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A Conversation with Mary Abbott Children's House

April is Child Abuse Prevention Month and we're collaborating with Mary Abbott Children's House, a Norman organization dedicated to advocating for children, preventing abuse, and working towards hope and healing. At Equity, we believe everyone should have the necessary tools to thrive both mentally and physically, and this starts with childhood safety. To raise awareness and funds for this important issue, we've brewed a beer with MACH called Prevention is Our Jam! Join us Friday, April 8th for the release of this beer and learn how you can get involved in the fight to prevent child abuse.


Read on to learn more about Mary Abbott Children's House and the amazing work they do in our community!


The Mary Abbott Children's House Building in Norman, OK.


Can you give a brief background on the Abbott House organization and how you got started with this work?


Mary Abbott Children's House is a safe place for children to share their story after an experience of abuse or neglect. Children talk about their experience in a child-friendly, victim-centered environment to a specially-trained forensic interviewer. They also receive medical care and victim services during their visit to Abbott House. We work closely with law enforcement, child welfare, and mental health professionals so together we can help children move forward and heal.


Last year 730 children visited Abbott House for a forensic interview, and we estimate we will have 1000 in 2022. We have a full time staff of 11, which includes direct services staff and administrative staff.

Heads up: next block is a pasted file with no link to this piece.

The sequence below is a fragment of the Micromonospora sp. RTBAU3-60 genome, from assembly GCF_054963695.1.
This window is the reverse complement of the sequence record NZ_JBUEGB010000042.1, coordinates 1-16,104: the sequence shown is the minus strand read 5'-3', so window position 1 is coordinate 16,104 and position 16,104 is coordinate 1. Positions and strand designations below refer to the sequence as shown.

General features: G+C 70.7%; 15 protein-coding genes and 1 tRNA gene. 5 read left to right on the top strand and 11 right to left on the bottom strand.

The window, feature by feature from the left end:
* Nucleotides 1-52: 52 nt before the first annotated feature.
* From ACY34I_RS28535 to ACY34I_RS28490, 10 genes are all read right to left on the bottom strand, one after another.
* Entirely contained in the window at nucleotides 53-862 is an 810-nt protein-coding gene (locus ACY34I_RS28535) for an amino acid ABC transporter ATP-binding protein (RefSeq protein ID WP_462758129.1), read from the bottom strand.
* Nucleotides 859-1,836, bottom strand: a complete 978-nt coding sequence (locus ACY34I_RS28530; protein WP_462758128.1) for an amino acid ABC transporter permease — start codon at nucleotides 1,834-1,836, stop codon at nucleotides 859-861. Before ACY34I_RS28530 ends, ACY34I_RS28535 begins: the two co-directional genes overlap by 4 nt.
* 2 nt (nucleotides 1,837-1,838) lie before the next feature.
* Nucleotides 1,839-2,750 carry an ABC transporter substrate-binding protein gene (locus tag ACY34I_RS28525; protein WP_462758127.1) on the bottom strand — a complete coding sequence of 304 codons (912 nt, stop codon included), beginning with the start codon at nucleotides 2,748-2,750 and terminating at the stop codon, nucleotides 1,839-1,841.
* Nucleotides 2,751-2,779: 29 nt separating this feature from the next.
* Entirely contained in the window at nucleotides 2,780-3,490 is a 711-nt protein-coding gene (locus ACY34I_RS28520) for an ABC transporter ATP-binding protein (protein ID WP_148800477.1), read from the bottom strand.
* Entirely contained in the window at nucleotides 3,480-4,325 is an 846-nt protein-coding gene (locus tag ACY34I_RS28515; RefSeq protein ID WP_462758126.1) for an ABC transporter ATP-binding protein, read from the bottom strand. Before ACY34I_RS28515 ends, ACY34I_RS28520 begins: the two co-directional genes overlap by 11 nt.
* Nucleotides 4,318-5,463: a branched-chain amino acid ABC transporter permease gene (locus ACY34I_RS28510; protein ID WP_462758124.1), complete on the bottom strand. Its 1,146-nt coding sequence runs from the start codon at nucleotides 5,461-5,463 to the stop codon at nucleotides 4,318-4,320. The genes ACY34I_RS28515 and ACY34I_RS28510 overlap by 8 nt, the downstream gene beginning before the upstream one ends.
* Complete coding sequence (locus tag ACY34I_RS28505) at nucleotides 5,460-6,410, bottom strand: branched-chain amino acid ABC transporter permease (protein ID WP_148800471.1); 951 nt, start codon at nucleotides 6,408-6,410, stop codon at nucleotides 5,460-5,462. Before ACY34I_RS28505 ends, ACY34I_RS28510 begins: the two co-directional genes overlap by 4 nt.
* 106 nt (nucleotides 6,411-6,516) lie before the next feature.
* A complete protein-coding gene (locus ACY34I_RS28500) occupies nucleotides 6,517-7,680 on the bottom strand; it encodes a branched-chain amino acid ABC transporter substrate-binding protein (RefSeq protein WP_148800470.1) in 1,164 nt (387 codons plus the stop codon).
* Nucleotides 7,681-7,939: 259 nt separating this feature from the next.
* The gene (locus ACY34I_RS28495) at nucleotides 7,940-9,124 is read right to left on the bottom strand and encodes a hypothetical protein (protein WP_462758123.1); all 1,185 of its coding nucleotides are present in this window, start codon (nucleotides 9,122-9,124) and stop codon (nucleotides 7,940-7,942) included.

What areas of Oklahoma do you serve and what services to you provide to the people there?


Abbott House is a nationally-accredited child advocacy center, serving Cleveland, McClain and Garvin counties. Whenever a substantiated case of abuse or neglect is opened with law enforcement or DHS (often both working together), one of those agencies contacts Abbott House to set up a forensic interview, ideally within a few days of the report. While they're at Abbott House, they will also receive medical care and victim support services to make sure they have all the resources they need to move forward. We also educate all over the state with our Safety In Action and ALRT programs.



You focus heavily on prevention, which is amazing. What are some of the ways you do that work and how does it differ from non-preventative care? Do you do both?